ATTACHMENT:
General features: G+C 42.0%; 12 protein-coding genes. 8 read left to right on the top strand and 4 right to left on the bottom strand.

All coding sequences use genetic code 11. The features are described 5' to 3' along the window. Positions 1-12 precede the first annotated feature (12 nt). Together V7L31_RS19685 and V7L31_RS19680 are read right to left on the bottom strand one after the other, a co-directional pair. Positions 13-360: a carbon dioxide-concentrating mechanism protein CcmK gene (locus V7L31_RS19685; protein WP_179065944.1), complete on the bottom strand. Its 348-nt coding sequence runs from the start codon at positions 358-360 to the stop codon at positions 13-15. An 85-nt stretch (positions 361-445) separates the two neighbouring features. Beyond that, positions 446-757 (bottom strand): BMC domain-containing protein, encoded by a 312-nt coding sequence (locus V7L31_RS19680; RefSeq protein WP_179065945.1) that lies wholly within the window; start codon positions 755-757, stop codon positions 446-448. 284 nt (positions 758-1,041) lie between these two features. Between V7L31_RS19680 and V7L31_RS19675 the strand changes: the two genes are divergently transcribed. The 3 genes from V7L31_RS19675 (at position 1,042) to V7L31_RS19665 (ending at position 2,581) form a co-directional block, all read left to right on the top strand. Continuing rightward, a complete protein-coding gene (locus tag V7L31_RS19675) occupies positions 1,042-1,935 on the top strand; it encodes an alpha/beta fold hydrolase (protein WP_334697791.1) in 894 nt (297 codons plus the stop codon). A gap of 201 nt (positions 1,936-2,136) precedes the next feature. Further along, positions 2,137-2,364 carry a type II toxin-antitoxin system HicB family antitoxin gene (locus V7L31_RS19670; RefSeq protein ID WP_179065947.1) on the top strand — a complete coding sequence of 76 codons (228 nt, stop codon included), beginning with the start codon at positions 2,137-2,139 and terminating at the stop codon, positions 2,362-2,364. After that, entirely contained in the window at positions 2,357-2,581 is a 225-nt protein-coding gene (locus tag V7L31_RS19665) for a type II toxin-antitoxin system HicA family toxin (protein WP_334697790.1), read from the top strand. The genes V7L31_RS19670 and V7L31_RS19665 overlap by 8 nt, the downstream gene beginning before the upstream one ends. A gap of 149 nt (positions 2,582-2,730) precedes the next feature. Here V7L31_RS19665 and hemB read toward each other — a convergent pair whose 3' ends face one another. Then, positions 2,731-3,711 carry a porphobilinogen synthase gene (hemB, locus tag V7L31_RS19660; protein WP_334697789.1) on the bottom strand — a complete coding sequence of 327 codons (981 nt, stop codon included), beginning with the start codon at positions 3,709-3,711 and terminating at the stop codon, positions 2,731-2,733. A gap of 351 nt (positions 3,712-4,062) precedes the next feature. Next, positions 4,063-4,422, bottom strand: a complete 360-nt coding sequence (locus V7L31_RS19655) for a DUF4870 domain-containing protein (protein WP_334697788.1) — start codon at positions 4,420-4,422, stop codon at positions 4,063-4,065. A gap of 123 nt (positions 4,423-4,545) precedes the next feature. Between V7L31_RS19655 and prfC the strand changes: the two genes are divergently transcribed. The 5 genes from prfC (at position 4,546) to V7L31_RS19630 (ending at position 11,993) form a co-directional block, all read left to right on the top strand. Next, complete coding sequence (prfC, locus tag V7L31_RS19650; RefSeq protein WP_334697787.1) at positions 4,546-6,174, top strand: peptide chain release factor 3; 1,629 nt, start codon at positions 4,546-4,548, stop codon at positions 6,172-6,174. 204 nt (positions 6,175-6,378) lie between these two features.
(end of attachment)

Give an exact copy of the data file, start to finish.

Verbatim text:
General features: G+C 42.0%; 12 protein-coding genes. 8 read left to right on the top strand and 4 right to left on the bottom strand.

All coding sequences use genetic code 11. The features are described 5' to 3' along the window. Positions 1-12 precede the first annotated feature (12 nt). Together V7L31_RS19685 and V7L31_RS19680 are read right to left on the bottom strand one after the other, a co-directional pair. Positions 13-360: a carbon dioxide-concentrating mechanism protein CcmK gene (locus V7L31_RS19685; protein WP_179065944.1), complete on the bottom strand. Its 348-nt coding sequence runs from the start codon at positions 358-360 to the stop codon at positions 13-15. An 85-nt stretch (positions 361-445) separates the two neighbouring features. Beyond that, positions 446-757 (bottom strand): BMC domain-containing protein, encoded by a 312-nt coding sequence (locus V7L31_RS19680; RefSeq protein WP_179065945.1) that lies wholly within the window; start codon positions 755-757, stop codon positions 446-448. 284 nt (positions 758-1,041) lie between these two features. Between V7L31_RS19680 and V7L31_RS19675 the strand changes: the two genes are divergently transcribed. The 3 genes from V7L31_RS19675 (at position 1,042) to V7L31_RS19665 (ending at position 2,581) form a co-directional block, all read left to right on the top strand. Continuing rightward, a complete protein-coding gene (locus tag V7L31_RS19675) occupies positions 1,042-1,935 on the top strand; it encodes an alpha/beta fold hydrolase (protein WP_334697791.1) in 894 nt (297 codons plus the stop codon). A gap of 201 nt (positions 1,936-2,136) precedes the next feature. Further along, positions 2,137-2,364 carry a type II toxin-antitoxin system HicB family antitoxin gene (locus V7L31_RS19670; RefSeq protein ID WP_179065947.1) on the top strand — a complete coding sequence of 76 codons (228 nt, stop codon included), beginning with the start codon at positions 2,137-2,139 and terminating at the stop codon, positions 2,362-2,364. After that, entirely contained in the window at positions 2,357-2,581 is a 225-nt protein-coding gene (locus tag V7L31_RS19665) for a type II toxin-antitoxin system HicA family toxin (protein WP_334697790.1), read from the top strand. The genes V7L31_RS19670 and V7L31_RS19665 overlap by 8 nt, the downstream gene beginning before the upstream one ends. A gap of 149 nt (positions 2,582-2,730) precedes the next feature. Here V7L31_RS19665 and hemB read toward each other — a convergent pair whose 3' ends face one another. Then, positions 2,731-3,711 carry a porphobilinogen synthase gene (hemB, locus tag V7L31_RS19660; protein WP_334697789.1) on the bottom strand — a complete coding sequence of 327 codons (981 nt, stop codon included), beginning with the start codon at positions 3,709-3,711 and terminating at the stop codon, positions 2,731-2,733. A gap of 351 nt (positions 3,712-4,062) precedes the next feature. Next, positions 4,063-4,422, bottom strand: a complete 360-nt coding sequence (locus V7L31_RS19655) for a DUF4870 domain-containing protein (protein WP_334697788.1) — start codon at positions 4,420-4,422, stop codon at positions 4,063-4,065. A gap of 123 nt (positions 4,423-4,545) precedes the next feature. Between V7L31_RS19655 and prfC the strand changes: the two genes are divergently transcribed. The 5 genes from prfC (at position 4,546) to V7L31_RS19630 (ending at position 11,993) form a co-directional block, all read left to right on the top strand. Next, complete coding sequence (prfC, locus tag V7L31_RS19650; RefSeq protein WP_334697787.1) at positions 4,546-6,174, top strand: peptide chain release factor 3; 1,629 nt, start codon at positions 4,546-4,548, stop codon at positions 6,172-6,174. 204 nt (positions 6,175-6,378) lie between these two features.